President Muhammadu Buhari was on Tuesday elected the new Chairman of the Authority of Heads of State and Government of the Economic Community of West African States. The President’s election was announced at the 53rd Session of the Authority of Heads of State and Government of ECOWAS, which held in Lome, Togo. His election follows the past elections of Presidents of the Nation, with Goodluck Jonathan (18 February 2010 – 17 February 2012), and Umar Musa Yar’Adua (19 December 2008 – 18 February 2010) before him. Surely this is not a peculiar situation, as Nigeria has been deeply rooted in the formation and ongoing discussions with the ECOWAS, as it is headquartered in the country.
The timing of the appointment, however, is interesting as it comes with peculiar circumstances. Seme, which is between Nigeria and Benin, now boasts an upgraded $4.5 billion border facility to be handed over to Nigeria in September, increasing prospects for trade across the West African region. The new facility aims to be a gateway for legitimate goods, with the trade liberalization agreement between the states also improving trade without the corresponding high costs of duties and taxes. These recent developments are likely factored in in the decision to elect the President, as Nigeria is the largest economy in the bloc, and boasts of the largest demand per head (198 million) in terms of purchase of consumer goods, which is the predominant commodity type in the bloc.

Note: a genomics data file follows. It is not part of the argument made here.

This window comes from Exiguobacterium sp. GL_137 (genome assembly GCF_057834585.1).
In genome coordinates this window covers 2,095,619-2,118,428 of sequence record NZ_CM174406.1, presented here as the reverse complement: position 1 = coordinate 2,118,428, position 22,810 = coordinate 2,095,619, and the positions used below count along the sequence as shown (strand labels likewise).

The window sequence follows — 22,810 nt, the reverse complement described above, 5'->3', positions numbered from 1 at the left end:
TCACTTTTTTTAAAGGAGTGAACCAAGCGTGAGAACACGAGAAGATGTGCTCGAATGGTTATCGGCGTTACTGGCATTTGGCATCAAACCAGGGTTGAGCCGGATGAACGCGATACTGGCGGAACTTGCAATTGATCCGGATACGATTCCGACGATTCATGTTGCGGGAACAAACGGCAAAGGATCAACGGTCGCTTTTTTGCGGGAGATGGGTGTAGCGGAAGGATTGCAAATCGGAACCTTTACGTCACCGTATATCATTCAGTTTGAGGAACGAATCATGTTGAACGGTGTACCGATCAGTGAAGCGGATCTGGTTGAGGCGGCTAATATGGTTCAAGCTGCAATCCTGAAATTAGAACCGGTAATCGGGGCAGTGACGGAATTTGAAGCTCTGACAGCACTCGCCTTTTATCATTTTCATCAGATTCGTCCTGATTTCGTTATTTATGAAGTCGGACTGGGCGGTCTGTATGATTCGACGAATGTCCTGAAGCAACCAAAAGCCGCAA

Total trade of the region averages $208 billion and Exports are projected at approximately $137.3 billion and imports totalling $80.4 billion. The main active countries in trade are Nigeria, which alone accounts for approximately 76 percent of total trade followed by Ghana (9.2 percent) and Côte d’Ivoire (8.64 percent). The trade surplus of the region estimated at about $47.3 billion is attributable to Nigeria ($58.4 billion) and Côte d’Ivoire ($3.4 billion) when all other Countries have a deficit in the trade balance. This clearly shows the dominance of the nation in the affairs of the bloc, and the need to strategically center it at the helm due to its significance in driving demand and total growth for the region.
This free flow of trade would foster partnerships and improve regional interlinkages through a shared system of information, goods, factor mobility and services denominated in the domestic currency, increasing trade links and reducing the demand for foreign currency in a bid for currency appreciation. It would also encourage the improvement of the finished goods sector in the country, leveraging on a transfer of demand from other West African countries to Nigeria and vice versa, as African nations are net importers of finished goods from abroad.
In fact, the improvement of trade is predicated on Nigeria, being the largest potential trade hub in the zone, to accept these trade inflows. This viewpoint would seem as a convenient argument for the election of Buhari, as the current goals and values of the bloc would be championed from the top man in the biggest market in its region.
An obvious argument to this proposed development is the dumping of goods and lack of competitive pricing which cheaper goods would have in effect with existing goods in the domestic market. While it would have a downward effect on pricing, it defies the sole aim of trade liberalization in terms of equitable growth, with improvements in some countries to the detriment of others.
The overall net effect, however, is positive, and given the proposed decisions and plans already initiated by ECOWAS, the President, acting in the best interest of the nation, would drive the right policies to improve the Nigerian SME sector and productivity systems, while still maintaining autonomy with an aim towards overall diversification and self-sustenance.